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A mystery writer visits


Sun, Jul 23rd, 2000
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Monday, July 10, 2000

Running a motel in Helena, Montana, was a very confining business, the mystery writer and Chatfield native, Elizabeth Gunn told an audience last week at the Harmony Public Library. "There were whole years where we didn’t have one day off," she said.

Consequently, there was a lot of restlessness stored up, so when Elizabeth, and her husband, Philip, sold their business and bought a sailboat, they spent the next year and half sailing from port to port along the western coast of Mexico. "We decided not to let any more grass grow under our feet," Elizabeth said.

The couple eventually parted with their boat in San Diego and headed to the Florida Keys. It had been a long journey, an ‘epic adventure’, one that had changed them forever. And the journey was far from over.

"I decided that I wanted to tell my story so I started writing travel articles," Elizabeth said. When they sailed a trawler up the inland coastal waterway of the eastern United States, Elizabeth made sure that she had already sold six stories in advance to a boating magazine. It became a package deal when Philip started selling his photographs to go along with Elizabeth’s articles.

The incessant traveling continued overseas, where the Gunns spent a year learning Spanish in Barcelona and traveling around the recently liberated countries of the former Soviet Bloc. "Those were such euphoric times," Elizabeth said. "Nobody had yet started worrying about who was going to pay for everything."

After a few years of travel writing, Elizabeth couldn’t help but notice that she had collected quite a stack of newspaper and magazine articles with her by-line. "By gum, there’s my name on all those clippings," she realized, " I guess I really am a writer!" The idea of taking her work to another level, of doing something more ambitious, seemed like the logical next step. It was time to write a book.

After researching the book business Elizabeth concluded that the bread and butter of the publishing world were mysteries. Despite, knowing nothing about the genre, Elizabeth decided that she would write a mystery.

It was around this time that Elizabeth was visiting her sister in Rochester. She was sitting on the front porch one summer evening enjoying the peaceful and idyllic setting when it suddenly occurred to her what she could write about. "I decided I wanted to write a murder mystery which was set in a place where nothing bad ever happened," Elizabeth said.

"You haven’t lived here in quite a while," was Rochester Deputy Chief of Police John Sibley’s bemused reaction when Elizabeth approached him about her new project.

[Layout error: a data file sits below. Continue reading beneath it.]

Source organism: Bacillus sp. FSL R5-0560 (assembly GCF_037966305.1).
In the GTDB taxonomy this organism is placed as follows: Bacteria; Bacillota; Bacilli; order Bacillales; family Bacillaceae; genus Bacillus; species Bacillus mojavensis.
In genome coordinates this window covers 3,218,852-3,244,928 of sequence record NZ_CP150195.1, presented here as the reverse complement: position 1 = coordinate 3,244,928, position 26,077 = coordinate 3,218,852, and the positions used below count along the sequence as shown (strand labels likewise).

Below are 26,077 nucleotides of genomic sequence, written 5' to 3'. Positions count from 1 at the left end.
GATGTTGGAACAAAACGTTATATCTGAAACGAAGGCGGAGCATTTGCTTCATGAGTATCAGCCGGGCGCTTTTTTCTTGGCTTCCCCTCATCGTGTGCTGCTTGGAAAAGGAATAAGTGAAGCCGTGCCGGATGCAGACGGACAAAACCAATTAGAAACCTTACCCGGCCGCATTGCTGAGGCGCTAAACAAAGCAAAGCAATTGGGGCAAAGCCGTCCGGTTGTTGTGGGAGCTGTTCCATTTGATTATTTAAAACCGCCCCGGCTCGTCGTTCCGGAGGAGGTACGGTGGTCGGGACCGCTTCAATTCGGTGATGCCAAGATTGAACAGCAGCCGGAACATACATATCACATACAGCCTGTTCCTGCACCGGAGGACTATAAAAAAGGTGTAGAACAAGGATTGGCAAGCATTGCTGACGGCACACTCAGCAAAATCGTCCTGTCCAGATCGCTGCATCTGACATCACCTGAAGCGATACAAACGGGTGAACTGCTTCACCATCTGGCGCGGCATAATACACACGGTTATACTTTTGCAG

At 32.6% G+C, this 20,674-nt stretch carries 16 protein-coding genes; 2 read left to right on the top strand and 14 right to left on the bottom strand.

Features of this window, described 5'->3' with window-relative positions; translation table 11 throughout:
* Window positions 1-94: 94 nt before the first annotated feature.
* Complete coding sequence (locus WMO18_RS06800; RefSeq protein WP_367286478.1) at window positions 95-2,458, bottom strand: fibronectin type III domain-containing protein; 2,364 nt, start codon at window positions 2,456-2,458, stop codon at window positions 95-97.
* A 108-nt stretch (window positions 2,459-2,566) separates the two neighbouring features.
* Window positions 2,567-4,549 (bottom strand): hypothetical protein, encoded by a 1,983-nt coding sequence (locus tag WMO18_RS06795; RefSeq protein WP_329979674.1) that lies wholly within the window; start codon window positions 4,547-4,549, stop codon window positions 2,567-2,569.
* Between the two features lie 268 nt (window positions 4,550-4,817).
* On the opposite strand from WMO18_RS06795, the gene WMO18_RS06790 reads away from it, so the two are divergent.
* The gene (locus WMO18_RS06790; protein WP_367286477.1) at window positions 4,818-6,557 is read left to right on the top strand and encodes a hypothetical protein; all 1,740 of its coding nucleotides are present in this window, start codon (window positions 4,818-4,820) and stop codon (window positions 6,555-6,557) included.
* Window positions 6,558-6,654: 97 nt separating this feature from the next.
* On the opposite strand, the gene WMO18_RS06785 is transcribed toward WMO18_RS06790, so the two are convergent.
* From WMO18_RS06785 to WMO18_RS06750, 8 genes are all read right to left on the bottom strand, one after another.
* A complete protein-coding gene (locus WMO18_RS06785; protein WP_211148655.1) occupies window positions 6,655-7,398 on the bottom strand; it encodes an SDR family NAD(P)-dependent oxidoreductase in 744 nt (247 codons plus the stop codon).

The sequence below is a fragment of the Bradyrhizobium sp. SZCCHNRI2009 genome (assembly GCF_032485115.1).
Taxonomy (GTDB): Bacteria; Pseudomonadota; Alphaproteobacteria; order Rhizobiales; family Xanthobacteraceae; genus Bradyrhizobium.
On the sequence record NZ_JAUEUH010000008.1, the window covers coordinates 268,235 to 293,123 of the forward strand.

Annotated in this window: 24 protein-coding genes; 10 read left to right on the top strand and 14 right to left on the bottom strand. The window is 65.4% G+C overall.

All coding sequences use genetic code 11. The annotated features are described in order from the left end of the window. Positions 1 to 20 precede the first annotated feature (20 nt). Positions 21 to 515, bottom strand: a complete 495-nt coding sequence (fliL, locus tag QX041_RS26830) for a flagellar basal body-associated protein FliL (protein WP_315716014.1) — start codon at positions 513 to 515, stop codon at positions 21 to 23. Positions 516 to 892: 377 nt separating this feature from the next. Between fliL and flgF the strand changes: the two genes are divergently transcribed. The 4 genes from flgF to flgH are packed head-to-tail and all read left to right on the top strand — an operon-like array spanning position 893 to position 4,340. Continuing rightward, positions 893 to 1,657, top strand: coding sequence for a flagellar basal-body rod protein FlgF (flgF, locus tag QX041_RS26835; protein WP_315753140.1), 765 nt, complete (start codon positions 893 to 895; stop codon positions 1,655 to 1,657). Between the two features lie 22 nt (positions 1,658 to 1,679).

Sibley agreed to show Elizabeth around the police department and he introduced her to people, whose brains she has been picking for information ever since. She rode along in patrol cars and started to learn cop jargon and investigative procedures. She soon found herself being so dazzled and impressed with this new world she had entered, that she feared whatever she’d end up writing would be nothing but an unabashed booster book for the police department.

Now, three published books later, Elizabeth is putting the finishing editorial touches to number four, which will be titled Six-pound Walleye. The other books: Triple Play, Par Four and Five-Card Stud, are all set in southeastern Minnesota in the fictional town of Rutherford, which bears an un-canny resemblance in demograhics and personality to Rochester. Her central character, the police detective, Jake Hines, who was orphaned at birth, is a mystery within the broader mystery of the stories. He simply doesn’t know who he is or where he came from.

Elizabeth, who now makes Tucson, Arizona, her home, enjoys the many visits back to the land of her childhood, both for the family ties and the beautiful scenery.

"Just driving down tonight was inspirational," she said. "The air was heavy with the scent of barbecue grills and fresh cut alfalfa. The corn looked perfect and the pastures were a green velvet."

Minnesota, she went on to say, is always a main character in each one of her books. And then the seasoned world traveler smiled and said, "It’s hard to imagine why anybody would want to live anywhere else."

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